Fantastic and hopeful news on the spine damage treatment front. Thanks to a device created by a group of Swiss researchers, a paraplegic man was able to walk again despite his spinal cord being completely severed. It is the first time in the world. The same technology improved the health of another paralyzed patient by enabling him to have a child as well.
was published in the journal Nature Medicine.
Resume the journey of life, even with the spinal cord severed
Michelle Roccati he was paralyzed in a motorcycle accident five years ago, and his spinal cord was severed entirely. He no longer had any sensitivity in his legs, he had no hope of walking again: today, with an electrical system in his backbone, it allowed him to become the first man in the world able to do it.
No one with damage like hers before Michael had ever been able to walk this way.
The researchers point out that this is not a cure for spinal injuries (half the world is working on it). This method is still too difficult to use in daily life, but they consider it an important step towards increasing the quality of life.
"I stand up, walk where I want, I can go up the stairs - it's almost a normal life."
Not just technology
It wasn't just technology that helped Michel recover. The young Italian has a granitic determination, since the moment of the accident he has worked hard to make as much progress as possible.
"I used to do boxing, running and fitness training in the gym. After the accident I couldn't do the things I loved to do, but I didn't let my mood drop - I wanted to solve this problem."
The speed of Michael's recovery left him speechless Jocelyn Bloch, the neurosurgeon who inserted the implant. "I was extremely surprised. Michel is absolutely amazing. He should be able to use this technology to progress and be better and better."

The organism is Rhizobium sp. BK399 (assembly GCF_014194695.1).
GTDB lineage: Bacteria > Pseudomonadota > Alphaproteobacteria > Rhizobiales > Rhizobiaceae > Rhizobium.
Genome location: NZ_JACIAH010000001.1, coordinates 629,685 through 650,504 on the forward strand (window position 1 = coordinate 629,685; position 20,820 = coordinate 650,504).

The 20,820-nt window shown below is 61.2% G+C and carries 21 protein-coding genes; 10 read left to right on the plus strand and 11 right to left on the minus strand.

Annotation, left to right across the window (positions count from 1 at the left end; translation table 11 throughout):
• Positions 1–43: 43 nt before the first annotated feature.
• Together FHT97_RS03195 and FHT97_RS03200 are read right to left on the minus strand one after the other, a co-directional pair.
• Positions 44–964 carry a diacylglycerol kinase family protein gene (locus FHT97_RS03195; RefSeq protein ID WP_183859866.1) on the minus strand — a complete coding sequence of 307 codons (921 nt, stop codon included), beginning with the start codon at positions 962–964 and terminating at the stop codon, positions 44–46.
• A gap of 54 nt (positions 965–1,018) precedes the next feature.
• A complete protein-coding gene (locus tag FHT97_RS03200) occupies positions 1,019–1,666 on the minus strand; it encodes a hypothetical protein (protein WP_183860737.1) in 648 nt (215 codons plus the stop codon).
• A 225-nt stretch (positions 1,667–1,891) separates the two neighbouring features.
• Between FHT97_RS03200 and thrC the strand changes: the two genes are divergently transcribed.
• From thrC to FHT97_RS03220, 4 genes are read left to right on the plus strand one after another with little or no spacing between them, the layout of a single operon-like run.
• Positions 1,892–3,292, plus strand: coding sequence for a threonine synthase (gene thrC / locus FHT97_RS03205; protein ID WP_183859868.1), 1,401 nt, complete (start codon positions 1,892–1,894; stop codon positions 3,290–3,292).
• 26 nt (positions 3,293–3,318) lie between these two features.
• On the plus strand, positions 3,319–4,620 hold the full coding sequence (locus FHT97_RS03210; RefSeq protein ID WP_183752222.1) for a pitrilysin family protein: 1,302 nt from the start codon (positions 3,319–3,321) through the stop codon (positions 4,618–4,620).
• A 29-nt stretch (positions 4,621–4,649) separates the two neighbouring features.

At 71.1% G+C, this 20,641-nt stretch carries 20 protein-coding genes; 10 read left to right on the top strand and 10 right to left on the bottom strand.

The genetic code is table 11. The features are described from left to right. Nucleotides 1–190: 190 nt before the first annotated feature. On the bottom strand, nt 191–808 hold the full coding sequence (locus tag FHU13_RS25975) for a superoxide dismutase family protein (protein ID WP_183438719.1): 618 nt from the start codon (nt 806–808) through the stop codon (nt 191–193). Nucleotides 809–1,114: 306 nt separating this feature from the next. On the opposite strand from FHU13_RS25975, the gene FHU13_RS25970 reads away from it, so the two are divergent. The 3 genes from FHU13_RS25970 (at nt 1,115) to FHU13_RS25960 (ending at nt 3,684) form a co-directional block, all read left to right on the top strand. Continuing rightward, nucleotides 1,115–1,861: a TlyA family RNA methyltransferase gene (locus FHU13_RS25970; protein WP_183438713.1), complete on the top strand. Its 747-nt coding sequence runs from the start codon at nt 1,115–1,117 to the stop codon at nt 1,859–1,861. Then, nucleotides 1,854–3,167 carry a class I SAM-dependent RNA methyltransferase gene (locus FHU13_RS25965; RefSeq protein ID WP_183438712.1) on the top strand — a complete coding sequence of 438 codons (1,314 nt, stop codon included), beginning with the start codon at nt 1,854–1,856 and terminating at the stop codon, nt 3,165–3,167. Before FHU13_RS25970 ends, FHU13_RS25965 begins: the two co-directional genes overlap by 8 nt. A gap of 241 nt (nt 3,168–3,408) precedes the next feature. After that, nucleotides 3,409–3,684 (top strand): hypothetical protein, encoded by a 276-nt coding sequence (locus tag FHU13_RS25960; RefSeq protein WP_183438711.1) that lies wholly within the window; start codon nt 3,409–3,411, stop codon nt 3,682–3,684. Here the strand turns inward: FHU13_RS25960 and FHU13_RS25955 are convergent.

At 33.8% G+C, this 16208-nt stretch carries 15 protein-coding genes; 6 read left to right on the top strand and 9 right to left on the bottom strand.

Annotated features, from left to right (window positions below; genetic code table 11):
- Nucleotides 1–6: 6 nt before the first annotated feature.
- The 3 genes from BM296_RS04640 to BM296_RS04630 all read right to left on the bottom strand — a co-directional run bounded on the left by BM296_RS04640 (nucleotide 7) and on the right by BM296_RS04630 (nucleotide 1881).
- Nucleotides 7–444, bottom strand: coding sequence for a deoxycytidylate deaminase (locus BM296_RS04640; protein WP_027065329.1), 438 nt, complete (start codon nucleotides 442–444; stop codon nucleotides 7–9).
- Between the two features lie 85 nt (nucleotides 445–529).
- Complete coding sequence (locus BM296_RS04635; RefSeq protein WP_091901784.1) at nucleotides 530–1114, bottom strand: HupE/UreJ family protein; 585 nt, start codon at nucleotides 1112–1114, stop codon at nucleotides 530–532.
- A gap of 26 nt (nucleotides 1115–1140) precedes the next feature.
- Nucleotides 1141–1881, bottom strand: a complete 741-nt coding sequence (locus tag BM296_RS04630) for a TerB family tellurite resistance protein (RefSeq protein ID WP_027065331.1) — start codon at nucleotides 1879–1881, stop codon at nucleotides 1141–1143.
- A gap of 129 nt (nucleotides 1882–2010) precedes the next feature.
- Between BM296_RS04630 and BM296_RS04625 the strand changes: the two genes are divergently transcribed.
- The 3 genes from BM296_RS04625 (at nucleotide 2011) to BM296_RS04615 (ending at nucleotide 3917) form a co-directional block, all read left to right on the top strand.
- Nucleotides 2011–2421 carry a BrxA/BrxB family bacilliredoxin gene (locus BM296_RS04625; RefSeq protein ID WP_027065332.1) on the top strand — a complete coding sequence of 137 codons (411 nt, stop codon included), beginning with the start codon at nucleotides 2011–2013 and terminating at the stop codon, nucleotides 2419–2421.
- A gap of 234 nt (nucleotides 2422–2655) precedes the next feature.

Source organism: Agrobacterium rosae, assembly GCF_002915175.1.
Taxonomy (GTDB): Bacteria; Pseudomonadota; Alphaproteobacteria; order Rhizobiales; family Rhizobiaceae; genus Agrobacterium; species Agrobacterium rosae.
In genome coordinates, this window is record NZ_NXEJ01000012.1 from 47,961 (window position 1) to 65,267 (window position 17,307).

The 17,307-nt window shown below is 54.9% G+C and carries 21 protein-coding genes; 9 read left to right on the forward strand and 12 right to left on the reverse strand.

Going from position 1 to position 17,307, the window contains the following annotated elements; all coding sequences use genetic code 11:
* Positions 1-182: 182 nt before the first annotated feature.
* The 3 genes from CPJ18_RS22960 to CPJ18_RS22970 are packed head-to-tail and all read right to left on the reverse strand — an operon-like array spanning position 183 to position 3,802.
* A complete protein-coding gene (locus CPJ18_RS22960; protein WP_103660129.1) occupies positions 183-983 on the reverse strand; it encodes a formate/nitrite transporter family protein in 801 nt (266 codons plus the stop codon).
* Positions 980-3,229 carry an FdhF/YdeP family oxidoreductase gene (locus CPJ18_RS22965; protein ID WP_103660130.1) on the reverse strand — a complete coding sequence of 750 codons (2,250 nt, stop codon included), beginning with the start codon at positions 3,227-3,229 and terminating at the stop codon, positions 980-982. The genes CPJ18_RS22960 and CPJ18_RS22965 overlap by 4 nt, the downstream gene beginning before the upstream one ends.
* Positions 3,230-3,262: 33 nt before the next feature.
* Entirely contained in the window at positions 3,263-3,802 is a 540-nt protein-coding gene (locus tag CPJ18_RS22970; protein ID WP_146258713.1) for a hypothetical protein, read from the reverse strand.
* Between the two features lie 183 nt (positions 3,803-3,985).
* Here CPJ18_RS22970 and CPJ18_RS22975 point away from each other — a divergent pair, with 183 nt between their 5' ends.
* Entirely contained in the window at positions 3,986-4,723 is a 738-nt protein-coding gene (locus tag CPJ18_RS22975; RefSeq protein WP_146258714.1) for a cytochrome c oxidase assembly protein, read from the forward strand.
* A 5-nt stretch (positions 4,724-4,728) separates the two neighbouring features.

David M'zee, another of the patients receiving the implant, improved to the point of being able to have a baby girl with her partner (which seemed impossible after her accident in 2010). Now they play together: little Zoe, just over a year old, walks with her walker and accompanies David, who in turn has a walker.
Now we need to move on
More clinical trials, more patients and more data are needed to move to the next level and extend treatment to the mass.
To date, only nine people have received the implant: all have regained the ability to walk. None of them, however, use the implant to walk continuously: it is more an aid to exercise and rehabilitation.
There is still a long way to go before the technology can be routinely used to help paralyzed people walk, according to the professor Gregoire Courtine, leads the technology development team at the École Polytechnique Fédérale de Lausanne (EPFL).
"This is not yet a final cure for spinal cord injury. But it is a vital step in improving people's quality of life. We will empower people. We will give them the ability to stand, to take a few steps. It is not. still enough, but it's a tremendous improvement. "
A complete cure would involve regenerating the severed spinal cord, possibly with stem cell therapies. We are still at a very early stage of research.